Weekly Photo Challenge: Eye-Spy – From Spy Hole to Speakeasy

Mont St Michel Door

These little metal grills represent medieval security.  In the days before home contents insurance, CCTV cameras and modern fish eye lens peep holes basic home security was a little more crude.

If someone came wiping their feet on the welcome mat and knocking on the door in the Dark Ages it probably wasn’t too advisable just to turn the lock and throw the wood back on its hinges.  There was no way of knowing just who you would be inviting in.    So doors had these little spy holes cut into the timber so that someone inside could open it and get reassurance before opening up.  They have those little grills so that an unwelcome guest couldn’t stick a sword through and poke your eye out – a very useful feature in my opinion!

Catalonia Spain Besalu Door

During prohibition in the 1930s in the USA the doors to illegal drinking establishments had little grills like these so that the doormen inside could be certain they were only giving admittance to gangsters and not the FBI.  According to one story these places came to be called a speakeasy because when talking through the grill with a password or whatever the people inside preferred prospective customers to whisper or ‘speak easy’ so that they wouldn’t be overheard.  Might be true, might not.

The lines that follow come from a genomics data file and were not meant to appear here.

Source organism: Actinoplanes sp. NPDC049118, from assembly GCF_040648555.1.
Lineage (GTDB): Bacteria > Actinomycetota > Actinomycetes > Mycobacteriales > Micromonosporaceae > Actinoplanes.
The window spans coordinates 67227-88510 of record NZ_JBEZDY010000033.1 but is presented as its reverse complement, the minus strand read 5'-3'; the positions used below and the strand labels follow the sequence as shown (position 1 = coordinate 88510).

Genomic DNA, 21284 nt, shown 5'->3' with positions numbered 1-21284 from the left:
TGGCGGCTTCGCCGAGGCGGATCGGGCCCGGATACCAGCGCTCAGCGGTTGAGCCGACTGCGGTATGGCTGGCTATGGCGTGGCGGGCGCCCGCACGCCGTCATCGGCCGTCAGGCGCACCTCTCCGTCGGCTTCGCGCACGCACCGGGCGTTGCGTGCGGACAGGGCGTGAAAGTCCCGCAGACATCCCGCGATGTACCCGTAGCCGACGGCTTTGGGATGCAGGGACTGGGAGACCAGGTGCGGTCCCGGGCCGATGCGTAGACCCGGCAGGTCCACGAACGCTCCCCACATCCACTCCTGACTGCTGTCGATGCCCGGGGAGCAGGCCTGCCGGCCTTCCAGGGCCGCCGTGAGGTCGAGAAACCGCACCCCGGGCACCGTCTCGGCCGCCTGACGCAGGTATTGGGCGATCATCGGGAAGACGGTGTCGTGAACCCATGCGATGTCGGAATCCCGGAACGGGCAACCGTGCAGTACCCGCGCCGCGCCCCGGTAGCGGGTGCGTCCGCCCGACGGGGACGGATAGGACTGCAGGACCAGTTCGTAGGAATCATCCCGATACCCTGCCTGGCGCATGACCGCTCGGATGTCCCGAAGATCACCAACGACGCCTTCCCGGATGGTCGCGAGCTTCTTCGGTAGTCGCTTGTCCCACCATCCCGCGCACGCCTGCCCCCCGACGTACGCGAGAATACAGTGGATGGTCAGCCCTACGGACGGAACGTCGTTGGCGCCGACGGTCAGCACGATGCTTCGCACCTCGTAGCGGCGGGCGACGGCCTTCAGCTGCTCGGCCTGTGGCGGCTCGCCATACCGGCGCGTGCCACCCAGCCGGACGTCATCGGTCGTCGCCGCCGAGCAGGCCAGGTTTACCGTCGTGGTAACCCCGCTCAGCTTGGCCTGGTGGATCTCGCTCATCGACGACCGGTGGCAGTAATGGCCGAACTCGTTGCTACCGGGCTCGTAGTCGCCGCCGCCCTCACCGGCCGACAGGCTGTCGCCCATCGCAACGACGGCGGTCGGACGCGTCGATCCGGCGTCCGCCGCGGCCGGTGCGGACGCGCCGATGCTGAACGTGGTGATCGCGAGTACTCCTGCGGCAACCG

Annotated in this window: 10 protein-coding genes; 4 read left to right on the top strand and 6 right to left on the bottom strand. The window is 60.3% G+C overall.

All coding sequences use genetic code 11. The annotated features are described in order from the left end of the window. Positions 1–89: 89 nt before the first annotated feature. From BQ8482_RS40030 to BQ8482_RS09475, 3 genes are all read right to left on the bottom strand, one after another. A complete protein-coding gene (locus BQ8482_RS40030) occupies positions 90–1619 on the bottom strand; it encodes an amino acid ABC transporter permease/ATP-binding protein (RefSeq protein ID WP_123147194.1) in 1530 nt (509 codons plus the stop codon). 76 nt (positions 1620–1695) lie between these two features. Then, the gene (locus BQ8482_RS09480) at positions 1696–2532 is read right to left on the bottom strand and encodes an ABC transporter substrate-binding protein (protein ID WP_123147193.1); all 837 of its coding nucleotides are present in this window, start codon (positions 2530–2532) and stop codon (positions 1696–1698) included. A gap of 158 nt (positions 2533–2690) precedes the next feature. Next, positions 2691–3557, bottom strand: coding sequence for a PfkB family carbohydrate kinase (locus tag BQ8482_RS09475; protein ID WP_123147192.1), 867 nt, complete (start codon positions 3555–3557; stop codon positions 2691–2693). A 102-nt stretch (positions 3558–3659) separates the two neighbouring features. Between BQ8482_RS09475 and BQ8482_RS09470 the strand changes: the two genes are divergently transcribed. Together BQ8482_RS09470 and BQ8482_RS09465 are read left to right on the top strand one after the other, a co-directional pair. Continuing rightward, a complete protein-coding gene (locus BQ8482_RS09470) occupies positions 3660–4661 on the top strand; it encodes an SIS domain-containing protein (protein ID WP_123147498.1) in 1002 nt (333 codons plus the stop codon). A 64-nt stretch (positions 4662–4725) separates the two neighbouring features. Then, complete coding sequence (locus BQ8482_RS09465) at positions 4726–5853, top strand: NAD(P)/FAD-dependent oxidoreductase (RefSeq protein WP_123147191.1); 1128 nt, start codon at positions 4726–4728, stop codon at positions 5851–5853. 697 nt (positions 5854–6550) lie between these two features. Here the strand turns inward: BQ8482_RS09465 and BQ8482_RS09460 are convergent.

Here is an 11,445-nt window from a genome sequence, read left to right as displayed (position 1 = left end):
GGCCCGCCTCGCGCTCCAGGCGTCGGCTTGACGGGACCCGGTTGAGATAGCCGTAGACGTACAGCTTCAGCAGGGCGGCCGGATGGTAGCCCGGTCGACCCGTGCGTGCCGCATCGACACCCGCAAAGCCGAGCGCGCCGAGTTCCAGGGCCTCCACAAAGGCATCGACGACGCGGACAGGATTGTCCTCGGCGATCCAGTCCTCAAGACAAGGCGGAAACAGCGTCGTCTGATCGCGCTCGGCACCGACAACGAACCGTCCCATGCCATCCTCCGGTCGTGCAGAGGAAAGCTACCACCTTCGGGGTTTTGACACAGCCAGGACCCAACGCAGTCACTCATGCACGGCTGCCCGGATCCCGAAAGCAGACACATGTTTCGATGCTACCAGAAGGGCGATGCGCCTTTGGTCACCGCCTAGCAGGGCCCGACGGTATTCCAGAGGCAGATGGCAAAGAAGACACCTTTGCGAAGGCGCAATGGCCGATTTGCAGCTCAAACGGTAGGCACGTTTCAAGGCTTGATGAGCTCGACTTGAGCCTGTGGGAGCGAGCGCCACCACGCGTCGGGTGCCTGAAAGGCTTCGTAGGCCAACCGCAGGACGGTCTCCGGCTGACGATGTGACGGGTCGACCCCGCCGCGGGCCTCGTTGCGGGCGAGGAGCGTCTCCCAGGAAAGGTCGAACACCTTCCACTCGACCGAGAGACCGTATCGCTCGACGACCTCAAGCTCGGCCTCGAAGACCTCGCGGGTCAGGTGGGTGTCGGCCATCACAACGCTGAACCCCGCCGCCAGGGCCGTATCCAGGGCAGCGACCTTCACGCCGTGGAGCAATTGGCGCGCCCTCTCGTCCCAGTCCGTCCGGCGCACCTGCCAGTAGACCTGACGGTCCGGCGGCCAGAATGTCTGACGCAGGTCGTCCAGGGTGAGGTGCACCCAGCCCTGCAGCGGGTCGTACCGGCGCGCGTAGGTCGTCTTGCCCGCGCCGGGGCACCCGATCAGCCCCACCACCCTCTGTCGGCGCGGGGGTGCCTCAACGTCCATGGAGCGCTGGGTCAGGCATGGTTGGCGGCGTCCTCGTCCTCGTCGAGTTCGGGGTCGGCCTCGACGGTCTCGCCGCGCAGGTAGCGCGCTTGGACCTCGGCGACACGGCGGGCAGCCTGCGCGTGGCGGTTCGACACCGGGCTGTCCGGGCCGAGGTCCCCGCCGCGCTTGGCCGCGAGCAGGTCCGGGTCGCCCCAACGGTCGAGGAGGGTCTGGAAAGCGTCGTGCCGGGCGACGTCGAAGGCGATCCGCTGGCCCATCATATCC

Catalonia Door Detail

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9 responses to “Weekly Photo Challenge: Eye-Spy – From Spy Hole to Speakeasy

  1. Let’s see, a medieval knight with a sword, or Eliot Ness with a tommy gun. Such a choice, Andrew. –Curt

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  2. Great take on the challenge, Andrew!

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  3. These are great. I wish I had one on my front door and my office door. “What’s the password? No.?” SLAM.

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  4. I just hate getting my eye poked out with a sword. Laughed out loud!

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